Investors’ attention has been dominated by political risk recently. This is no surprise given the pending US elections, European political risk and the impact of Brexit on the UK economy. The article highlights what 7IM is doing in this scenario.
Investors’ attention has been dominated by political risk recently. This is no surprise: while current polling suggests that a Trump win looks unlikely without a major new scandal erupting around Clinton, markets are understandably reluctant to say it’s impossible until the polls are closed and votes are counted. So, in the meantime, markets have to price in at least the possibility of a sharp turn against globalisation and international co-operation by the US under a Trump presidency. Closer to home, European political risk is a little lower down the agenda, but the Italian constitutional referendum in December may present a banana skin. Then add in elections in France, Germany and the Netherlands in 2017 against a climate of populism, anti-immigration and anti-globalisation rhetoric, all of which are starting to weigh on investors’ minds.
Of course, huge uncertainty still hangs over the outlook for the UK and its future relationship with Europe: an inflexible stance by the UK government on controlling European Union (EU) migration is colliding head-on with an uncompromising position by the EU on its four basic freedoms. These tie membership of the single market to the freedom of movement of goods, capital, services and people. Unless either party can give ground, and it is hard to see politically how they can, this suggests that a favourable trade deal for the UK will be hard to negotiate. It’s dawned on markets that Brexit probably means a hard Brexit, with negative implications for trade, investment and productivity for the UK economy, and with the Pound as the key battleground.
We shouldn’t expect hard economic data to show much impact yet, but we’ll start to see more effects in the months to come – not only through imported inflation, where high profile stories are already grabbing attention, but also in cancelled or deferred capital investment decisions. This may not come to a single dramatic defining moment, but suggests a drip-feed of disappointment, where economists are gradually reducing their long term expected growth trajectory for the UK, and where the government has to respond to a lower expected tax base as a result.Animal spirits are not strong enough to fuel a significant acceleration in growth and corporates are generally still very cautious about investment plans.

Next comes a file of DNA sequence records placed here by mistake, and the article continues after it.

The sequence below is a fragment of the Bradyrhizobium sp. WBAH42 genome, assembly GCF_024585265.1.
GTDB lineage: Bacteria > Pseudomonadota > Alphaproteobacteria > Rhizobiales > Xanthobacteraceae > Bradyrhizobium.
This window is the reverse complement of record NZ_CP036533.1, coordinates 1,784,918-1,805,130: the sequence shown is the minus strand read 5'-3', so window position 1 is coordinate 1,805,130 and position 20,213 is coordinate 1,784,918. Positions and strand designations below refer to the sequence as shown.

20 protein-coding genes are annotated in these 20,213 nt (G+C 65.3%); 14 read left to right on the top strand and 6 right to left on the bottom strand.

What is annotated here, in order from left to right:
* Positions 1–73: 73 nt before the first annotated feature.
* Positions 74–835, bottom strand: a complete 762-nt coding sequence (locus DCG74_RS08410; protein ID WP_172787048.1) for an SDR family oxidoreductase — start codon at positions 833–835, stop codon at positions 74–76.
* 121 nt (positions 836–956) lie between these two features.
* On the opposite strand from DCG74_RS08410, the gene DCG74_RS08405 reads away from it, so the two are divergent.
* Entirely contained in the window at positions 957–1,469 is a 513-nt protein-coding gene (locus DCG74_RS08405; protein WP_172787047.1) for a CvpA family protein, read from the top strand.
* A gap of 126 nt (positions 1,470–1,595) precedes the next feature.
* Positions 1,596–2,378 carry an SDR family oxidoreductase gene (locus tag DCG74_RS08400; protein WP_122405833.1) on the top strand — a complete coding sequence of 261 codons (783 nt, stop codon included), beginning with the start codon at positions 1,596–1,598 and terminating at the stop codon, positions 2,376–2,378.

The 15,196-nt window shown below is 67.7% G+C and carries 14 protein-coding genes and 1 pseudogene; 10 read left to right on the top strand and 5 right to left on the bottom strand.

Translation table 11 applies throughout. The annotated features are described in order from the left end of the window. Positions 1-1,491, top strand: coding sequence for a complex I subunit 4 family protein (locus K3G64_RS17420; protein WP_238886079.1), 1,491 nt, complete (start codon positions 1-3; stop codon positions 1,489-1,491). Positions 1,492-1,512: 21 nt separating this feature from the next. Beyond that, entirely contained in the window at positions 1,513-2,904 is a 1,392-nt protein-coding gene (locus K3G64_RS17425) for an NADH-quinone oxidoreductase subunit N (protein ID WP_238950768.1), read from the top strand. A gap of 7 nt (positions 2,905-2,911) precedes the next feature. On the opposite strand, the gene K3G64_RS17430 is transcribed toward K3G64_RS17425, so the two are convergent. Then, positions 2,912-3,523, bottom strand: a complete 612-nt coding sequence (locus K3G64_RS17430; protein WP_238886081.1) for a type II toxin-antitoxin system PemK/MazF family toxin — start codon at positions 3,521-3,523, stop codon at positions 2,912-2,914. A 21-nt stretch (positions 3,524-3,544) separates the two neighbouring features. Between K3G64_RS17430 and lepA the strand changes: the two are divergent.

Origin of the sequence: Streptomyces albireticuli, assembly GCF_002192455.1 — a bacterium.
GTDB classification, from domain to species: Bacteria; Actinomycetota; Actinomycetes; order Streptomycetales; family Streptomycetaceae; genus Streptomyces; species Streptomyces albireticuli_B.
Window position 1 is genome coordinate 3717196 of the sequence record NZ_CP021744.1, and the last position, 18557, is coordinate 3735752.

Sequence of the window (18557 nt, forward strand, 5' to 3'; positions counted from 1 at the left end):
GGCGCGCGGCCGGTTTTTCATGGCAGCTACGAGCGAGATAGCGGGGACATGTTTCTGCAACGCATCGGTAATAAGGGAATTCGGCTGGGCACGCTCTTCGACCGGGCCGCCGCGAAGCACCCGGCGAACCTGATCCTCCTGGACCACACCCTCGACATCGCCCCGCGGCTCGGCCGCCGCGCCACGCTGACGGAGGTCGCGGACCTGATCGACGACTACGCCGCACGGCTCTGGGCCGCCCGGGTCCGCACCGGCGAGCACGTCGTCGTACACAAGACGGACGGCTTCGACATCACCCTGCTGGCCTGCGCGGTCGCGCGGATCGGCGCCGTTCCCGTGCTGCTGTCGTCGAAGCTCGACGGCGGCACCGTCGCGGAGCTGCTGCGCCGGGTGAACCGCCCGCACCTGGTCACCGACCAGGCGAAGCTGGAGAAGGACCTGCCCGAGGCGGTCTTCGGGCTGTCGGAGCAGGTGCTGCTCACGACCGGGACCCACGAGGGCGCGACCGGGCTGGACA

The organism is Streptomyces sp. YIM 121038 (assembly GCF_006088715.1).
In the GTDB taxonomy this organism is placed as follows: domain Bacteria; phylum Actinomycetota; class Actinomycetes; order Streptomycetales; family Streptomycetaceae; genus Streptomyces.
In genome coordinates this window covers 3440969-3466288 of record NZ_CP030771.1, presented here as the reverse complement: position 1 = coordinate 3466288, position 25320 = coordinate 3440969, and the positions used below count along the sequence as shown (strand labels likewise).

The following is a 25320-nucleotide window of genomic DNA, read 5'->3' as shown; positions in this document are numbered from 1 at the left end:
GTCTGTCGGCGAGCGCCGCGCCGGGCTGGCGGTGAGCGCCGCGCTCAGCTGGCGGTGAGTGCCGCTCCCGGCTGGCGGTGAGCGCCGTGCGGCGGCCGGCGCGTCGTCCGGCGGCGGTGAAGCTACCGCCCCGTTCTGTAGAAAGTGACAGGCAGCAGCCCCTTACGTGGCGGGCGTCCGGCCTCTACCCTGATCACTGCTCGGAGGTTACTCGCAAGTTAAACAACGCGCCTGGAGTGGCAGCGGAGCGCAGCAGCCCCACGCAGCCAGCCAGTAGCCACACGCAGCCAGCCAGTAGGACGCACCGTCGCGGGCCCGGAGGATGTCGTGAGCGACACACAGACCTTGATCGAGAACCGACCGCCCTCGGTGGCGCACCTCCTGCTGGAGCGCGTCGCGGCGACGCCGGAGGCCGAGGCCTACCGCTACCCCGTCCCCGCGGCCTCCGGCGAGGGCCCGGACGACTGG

Elsewhere, we see little to challenge our expectations of a subdued but steady growth outlook. European economic data has surprised a little to the upside recently, offsetting slightly underwhelming US data, but the broad pattern holds good: labour markets in the US and Europe are strong enough to support the consumer, the key driver of these economies. And China’s policy interventions have again stabilised growth drivers there enough to prevent a hard landing. However animal spirits are not strong enough to fuel a significant acceleration in growth, corporates are generally still very cautious about investment plans and, while governments have generally pulled back from recent austerity drives, few have either the will or the fiscal wriggle-room for major stimulus. While infrastructure spending plans may bear fruit in the long run, time taken to plan new projects and overcome local objections suggests we shouldn’t hope for much real world impact in the near term.